From around mid-October to mid-November, countless monarchs winging their way south from Canada use Texas like a giant funnel, focusing on two main pathways from north to south — the central flyway that cuts a roughly 300-mile swath including Austin, San Antonio and the Hill Country; and the coastal flyway along the entire Gulf of Mexico coastline all the way to the tip of Texas. These are the peak months, but in fact monarchs enter the state’s central flyway even earlier.

By mid-September of this year, Javier Gonzalez, naturalist educator at South Padre Island Birding, Nature Center and Alligator Sanctuary on South Padre Island, had already seen a few harbingers of the spectacle to come as the monarchs get closer to their destination. “Sometimes the weather will push the migration further inland,” he says, “but most of the time it actually hugs the coastline.” Traditionally heavy September rains on the coastline fuel the growth of seaside goldenrods, sunflowers, asters and milkweed to sustain the flyers. “It’s like a highway of food all the way down.”

The fall migration is extra special because this is the annual journey of the “super generation” of monarchs — bigger and stronger with lifespans up to eight months as opposed to the usual month or so.

The monarchs will need that food as stored energy for hibernation in their wintering grounds in about a dozen Oyamel fir forests at elevations of 10,000 feet in the states of Michoacán and Mexico, creating a spectacular black, white and orange kaleidoscope effect, practically obscuring the trees they roost in by the millions. The trees create a microclimate that protects them until it’s time for the spring migration when they head back north, where up to five generations of regular monarchs fly, feed, breed and die before their trip is complete.

“Texas is an extremely important state along the migration route in that they are the last U.S. state before they hit Mexico,” says Amy Snelgrove, project and data management for Texan by Nature (TBN), an Austin-based nonprofit organization founded in 2011 by former first lady Laura Bush to unite leaders in business and conservation in the preservation of the state’s  natural resources. “They are also the first state they hit on the way north,” adds Snelgrove, “laying their eggs on milkweed, their only host plant. That puts us as a very important stretch as we are setting them up for success heading north in the spring.”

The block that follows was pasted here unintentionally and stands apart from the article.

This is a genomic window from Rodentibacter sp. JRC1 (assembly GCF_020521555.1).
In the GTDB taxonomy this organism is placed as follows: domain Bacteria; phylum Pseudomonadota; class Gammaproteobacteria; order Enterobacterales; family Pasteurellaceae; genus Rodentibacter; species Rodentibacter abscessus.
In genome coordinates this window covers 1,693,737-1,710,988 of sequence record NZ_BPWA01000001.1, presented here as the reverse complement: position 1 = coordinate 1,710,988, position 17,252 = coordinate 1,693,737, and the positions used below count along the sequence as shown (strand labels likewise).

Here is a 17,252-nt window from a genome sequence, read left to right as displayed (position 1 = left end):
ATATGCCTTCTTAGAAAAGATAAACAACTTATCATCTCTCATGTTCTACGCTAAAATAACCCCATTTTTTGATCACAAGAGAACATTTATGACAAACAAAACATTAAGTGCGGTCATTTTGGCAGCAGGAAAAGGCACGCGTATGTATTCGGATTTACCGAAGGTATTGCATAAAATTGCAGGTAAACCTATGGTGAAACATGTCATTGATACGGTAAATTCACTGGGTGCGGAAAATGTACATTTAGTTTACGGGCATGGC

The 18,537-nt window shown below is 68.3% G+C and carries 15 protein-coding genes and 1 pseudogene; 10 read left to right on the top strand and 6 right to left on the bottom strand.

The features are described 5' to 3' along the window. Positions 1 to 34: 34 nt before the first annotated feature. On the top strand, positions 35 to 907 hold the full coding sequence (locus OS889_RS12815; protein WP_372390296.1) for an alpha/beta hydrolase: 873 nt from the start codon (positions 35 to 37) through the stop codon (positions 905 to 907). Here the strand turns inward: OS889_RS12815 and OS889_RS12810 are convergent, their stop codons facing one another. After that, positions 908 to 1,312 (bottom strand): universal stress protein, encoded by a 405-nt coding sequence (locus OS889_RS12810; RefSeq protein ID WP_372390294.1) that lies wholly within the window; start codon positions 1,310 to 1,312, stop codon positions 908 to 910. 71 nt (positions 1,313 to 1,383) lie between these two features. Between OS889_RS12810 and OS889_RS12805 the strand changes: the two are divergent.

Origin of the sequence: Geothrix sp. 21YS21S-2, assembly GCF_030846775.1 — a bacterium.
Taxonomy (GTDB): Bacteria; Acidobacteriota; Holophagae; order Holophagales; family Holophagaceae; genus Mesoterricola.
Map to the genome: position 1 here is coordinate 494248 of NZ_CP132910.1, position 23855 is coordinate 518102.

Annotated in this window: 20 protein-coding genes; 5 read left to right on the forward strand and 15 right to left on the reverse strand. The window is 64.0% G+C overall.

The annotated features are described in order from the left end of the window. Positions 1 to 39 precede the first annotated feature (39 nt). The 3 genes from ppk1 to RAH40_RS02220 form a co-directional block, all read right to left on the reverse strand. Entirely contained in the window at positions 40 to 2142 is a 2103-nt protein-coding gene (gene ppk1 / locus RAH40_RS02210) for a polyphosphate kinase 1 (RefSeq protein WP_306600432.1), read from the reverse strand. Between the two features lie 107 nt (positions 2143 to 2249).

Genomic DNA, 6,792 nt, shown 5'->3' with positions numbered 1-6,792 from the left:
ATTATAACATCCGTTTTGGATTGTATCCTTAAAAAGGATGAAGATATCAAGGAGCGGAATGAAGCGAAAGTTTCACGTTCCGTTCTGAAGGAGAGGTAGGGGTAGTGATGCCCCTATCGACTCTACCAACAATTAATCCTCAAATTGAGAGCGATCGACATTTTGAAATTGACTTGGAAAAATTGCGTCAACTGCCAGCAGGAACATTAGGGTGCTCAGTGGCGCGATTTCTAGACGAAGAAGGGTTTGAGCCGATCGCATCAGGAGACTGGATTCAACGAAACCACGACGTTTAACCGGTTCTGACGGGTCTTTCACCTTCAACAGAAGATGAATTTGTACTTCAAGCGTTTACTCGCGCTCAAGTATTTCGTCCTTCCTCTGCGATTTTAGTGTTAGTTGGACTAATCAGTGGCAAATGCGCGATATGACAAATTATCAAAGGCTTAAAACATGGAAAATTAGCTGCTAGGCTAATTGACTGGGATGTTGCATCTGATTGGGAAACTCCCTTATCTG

A National Fish and Wildlife Foundation grant allowed TBN to host the first South-Central Monarch Symposium in 2017, where more than 200 monarch conservation partners and scientists representing more than 80 organizations convened at the Lady Bird Johnson Wildflower Center in Austin to identify key strategies for the recovery of the monarch in the south-central region of the migratory pathway. TBN’s partners include Monarch Joint Venture, Master Naturalists, Texas A&M Agrilife Extension, National Wildlife Federation and Texas Parks & Wildlife Department.

The monarch is not on the endangered species list, but for a pollinator and indicator species (meaning one that reflects the general health of an ecosystem) the numbers are troubling. According to TBN, the number of monarch butterflies west of the Rocky Mountains — the ones who overwinter on the California coast — have dropped to fewer than 30,000, compared to 1.2 million two decades ago. The monarchs east of the Rockies are the ones funneling through Texas, and the news there is better, says Snelgrove. “The count in Mexico last fall was the highest population they’ve had in more than 10 years. We’re excited to see what comes through here in the spring migration in March.”

But one good rebound does not a recovery make, and efforts are ramping up to protect the monarch and everything it needs to keep the momentum going. Like the real estate mantra that repeats location as key, the future of the monarch is all about habitat, habitat, habitat. And that means more milkweed — the only plant that monarch caterpillars eat and the only plant where monarchs lay their eggs. The milkweed plant has been devastated by increased use of herbicides and insecticides, killing not only the plant itself but the young caterpillars feeding on it. Another enemy of the milkweed? “Lawn mowers,” says Gonzalez.

How can Texans help? Snelgrove recommends contacting sources such as Monarch Watch or Texas A&M Agrilife Extension for advice on planting and cultivating a combination of native milkweed and regional nectaring plants to create a welcoming waystation. TBN’s Project Certification provides organizations and individuals with meaningful recognition for conservation efforts. Their site also has a Monarch Resources page to help in creating or restoring a monarch habitat for homes, groups and businesses. Everyone can do their part, say both Snelgrove and Gonzalez, to keep these magnificent monarchs happy, healthy and on the move for generations to come. 


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